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Try this bench press variation for added benefits...

Walk into any gym and inevitably you will see at least one person doing the bench press exercise. Especially if it’s a Monday night which seems to be ‘chest day’. This entails lying on a bench length-wise with head, neck, shoulders, back and hips all supported on a bench while pressing a weight from the chest. The primary muscles worked include the pectorals and triceps. Secondary muscles used include the anterior or front deltoids, traps, and back. However, what if you want to recruit more muscles into the exercise? Enter the T-bench chest press. T-bench press description Dr. Joel Seedman has written about this variation for the chest press and its benefits. Since reading the article I’ve been incorporating it into my training. First, let’s describe what it is as the set up is slightly different than the traditional bench press. As you will see demonstrated in the video, instead of lying length-wise on the bench, you lay perpendicular to the bench or width-wise to it so you make a ’T’. Shoulders are resting on the bench, the head, neck, and hips are not touching the bench and are unsupported. Key points. T-bench press benefits This position forces you to support more of your body and contract your posterior chain from head to toe. Essentially you are holding an isometric glute bridge throughout the exercise. This position forces you into cervical elongation which is good for the spine. The elbows and triceps touch the bench at a stopping point, similar to a floor press. Shoulders are not 'allowed’ to drop down which is helpful in preventing shoulder injuries which may occur with traditional bench press. T-bench press steps:

  • Set up on a bench width-wise with a dumbbell on either side of you

  • With dumbbells in hand, rest shoulders on bench and raise your hips so they are in line with your shoulders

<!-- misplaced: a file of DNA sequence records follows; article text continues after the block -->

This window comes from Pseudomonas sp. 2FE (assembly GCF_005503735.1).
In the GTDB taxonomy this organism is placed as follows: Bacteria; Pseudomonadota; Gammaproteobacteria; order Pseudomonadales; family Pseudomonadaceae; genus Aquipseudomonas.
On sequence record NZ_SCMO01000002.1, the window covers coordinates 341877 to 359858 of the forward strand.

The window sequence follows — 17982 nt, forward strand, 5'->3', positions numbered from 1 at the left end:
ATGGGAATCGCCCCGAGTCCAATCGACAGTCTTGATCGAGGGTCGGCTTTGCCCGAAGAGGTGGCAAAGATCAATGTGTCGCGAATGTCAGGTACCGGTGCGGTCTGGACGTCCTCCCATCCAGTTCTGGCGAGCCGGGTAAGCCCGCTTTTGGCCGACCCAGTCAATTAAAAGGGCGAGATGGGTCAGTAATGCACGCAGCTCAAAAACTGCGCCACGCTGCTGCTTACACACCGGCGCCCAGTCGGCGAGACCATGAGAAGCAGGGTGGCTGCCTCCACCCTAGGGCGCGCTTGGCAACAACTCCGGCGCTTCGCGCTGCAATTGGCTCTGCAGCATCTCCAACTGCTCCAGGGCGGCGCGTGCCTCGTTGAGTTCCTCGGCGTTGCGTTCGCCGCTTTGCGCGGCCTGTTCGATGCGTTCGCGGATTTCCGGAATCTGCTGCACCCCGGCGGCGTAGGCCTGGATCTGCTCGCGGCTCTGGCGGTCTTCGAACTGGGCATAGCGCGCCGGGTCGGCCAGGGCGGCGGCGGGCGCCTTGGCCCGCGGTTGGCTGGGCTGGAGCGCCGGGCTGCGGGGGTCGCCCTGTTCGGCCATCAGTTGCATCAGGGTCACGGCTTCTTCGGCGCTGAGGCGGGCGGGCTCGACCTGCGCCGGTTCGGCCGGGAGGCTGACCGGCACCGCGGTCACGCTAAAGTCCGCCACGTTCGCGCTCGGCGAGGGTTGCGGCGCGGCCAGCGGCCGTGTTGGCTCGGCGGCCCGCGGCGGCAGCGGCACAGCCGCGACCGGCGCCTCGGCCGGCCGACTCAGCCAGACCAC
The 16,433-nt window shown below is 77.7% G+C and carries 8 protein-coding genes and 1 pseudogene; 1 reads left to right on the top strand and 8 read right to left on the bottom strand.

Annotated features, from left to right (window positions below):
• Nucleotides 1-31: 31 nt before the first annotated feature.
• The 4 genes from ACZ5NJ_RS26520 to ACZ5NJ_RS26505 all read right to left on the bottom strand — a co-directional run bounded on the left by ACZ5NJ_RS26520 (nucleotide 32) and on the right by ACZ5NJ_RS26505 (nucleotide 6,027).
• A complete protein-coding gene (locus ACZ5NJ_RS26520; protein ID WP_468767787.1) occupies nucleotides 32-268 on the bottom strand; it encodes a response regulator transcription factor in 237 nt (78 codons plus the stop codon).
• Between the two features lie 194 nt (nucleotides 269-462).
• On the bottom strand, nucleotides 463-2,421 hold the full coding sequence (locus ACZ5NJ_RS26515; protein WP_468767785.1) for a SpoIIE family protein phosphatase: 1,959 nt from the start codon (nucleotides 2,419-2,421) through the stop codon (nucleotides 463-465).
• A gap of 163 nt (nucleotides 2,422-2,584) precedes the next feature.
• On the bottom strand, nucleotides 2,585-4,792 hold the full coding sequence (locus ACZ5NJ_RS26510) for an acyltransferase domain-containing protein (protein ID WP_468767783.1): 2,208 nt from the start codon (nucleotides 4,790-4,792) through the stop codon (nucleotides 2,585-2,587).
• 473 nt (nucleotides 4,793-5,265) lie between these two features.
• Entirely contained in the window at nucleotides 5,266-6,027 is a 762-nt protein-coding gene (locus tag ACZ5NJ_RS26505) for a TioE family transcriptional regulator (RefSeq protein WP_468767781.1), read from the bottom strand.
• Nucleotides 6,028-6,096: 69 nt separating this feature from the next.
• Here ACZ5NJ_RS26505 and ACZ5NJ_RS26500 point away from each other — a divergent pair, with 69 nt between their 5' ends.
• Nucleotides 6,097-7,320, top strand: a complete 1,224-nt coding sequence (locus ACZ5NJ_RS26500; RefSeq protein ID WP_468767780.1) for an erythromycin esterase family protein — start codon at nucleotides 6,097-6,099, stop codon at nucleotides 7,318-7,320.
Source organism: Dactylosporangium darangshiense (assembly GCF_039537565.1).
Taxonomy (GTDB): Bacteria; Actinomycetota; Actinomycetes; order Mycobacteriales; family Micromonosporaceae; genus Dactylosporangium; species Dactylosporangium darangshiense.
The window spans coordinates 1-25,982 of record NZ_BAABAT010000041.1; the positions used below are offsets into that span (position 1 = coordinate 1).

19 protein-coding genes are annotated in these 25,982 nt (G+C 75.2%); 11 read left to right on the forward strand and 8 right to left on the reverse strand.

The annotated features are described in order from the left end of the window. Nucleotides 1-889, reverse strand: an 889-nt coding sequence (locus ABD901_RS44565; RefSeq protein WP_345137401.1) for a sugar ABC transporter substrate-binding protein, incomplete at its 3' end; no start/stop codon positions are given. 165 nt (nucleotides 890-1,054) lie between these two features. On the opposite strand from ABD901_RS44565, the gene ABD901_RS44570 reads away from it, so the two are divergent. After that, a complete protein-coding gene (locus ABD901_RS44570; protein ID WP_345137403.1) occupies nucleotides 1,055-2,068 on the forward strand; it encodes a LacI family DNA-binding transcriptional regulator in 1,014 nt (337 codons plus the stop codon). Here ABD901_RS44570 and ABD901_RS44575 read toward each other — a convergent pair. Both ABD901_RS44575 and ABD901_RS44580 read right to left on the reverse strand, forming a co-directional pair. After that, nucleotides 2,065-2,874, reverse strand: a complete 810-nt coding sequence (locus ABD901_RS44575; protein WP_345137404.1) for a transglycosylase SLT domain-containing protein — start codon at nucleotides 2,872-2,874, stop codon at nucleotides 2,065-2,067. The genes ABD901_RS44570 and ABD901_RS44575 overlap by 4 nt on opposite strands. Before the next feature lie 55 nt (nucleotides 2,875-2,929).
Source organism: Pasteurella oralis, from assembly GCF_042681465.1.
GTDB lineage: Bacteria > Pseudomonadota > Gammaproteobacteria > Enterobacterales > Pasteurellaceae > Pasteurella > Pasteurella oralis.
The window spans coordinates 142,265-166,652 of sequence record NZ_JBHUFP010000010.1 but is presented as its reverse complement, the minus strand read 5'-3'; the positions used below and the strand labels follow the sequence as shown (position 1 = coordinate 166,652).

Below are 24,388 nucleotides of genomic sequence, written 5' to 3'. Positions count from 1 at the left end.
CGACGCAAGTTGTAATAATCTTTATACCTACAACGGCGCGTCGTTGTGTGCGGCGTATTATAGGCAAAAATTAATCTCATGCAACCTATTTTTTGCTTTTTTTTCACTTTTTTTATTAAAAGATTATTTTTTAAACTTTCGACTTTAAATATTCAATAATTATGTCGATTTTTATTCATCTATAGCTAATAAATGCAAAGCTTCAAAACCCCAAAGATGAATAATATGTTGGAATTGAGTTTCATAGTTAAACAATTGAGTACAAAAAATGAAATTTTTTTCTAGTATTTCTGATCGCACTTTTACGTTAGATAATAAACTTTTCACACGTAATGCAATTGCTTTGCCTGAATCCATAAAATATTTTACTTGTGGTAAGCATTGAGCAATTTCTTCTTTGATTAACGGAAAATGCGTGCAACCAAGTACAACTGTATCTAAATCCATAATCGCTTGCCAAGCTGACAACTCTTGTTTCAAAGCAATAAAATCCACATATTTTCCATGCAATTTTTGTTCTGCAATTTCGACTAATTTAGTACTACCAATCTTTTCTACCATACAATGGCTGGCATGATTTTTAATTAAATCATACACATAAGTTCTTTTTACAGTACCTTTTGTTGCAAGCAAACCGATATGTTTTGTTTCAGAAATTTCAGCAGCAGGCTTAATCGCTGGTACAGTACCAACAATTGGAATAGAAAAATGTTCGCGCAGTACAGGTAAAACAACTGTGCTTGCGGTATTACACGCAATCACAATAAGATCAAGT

• Begin pressing the dumbbells with your elbows going only as far as the bench

  • Repeat 8 to 12 times for 3 to 4 sets

Summary of benefits:

  • Allows for proper cervical elongation

  • The hips are off the bench forcing you to hold and isometric glute bridge throughout the exercise - glute activation

  • The stopping point for elbows and triceps keeps one from over-stretching in the bottom position

I’ve been doing this variation for a couple of weeks. What I enjoy about it is that it forces you to pay attention to your mechanics and feeling the other muscles fire i.e. glutes, is bonus. Give this chest press variation a try. Make sure you engage your glutes. Begin with a lighter weight to start until you feel comfortable with it. If you want to be sure you can use a bench, you may not want to do this exercise on Mondays... Did you missed last week’s newsletter on my workout with 80 and 90 somethings…? To your journey,

Lisa Schaffer GreenNote Fitness P.S. Check out my Facebook page for inspiration. P.P.S. Discover GreenNote Fitness recommendations for recovery, supplements, protein bars & powders, nutrition, equipment, books and more. **Do you have a friend that would benefit from this information? Please forward it to them!**

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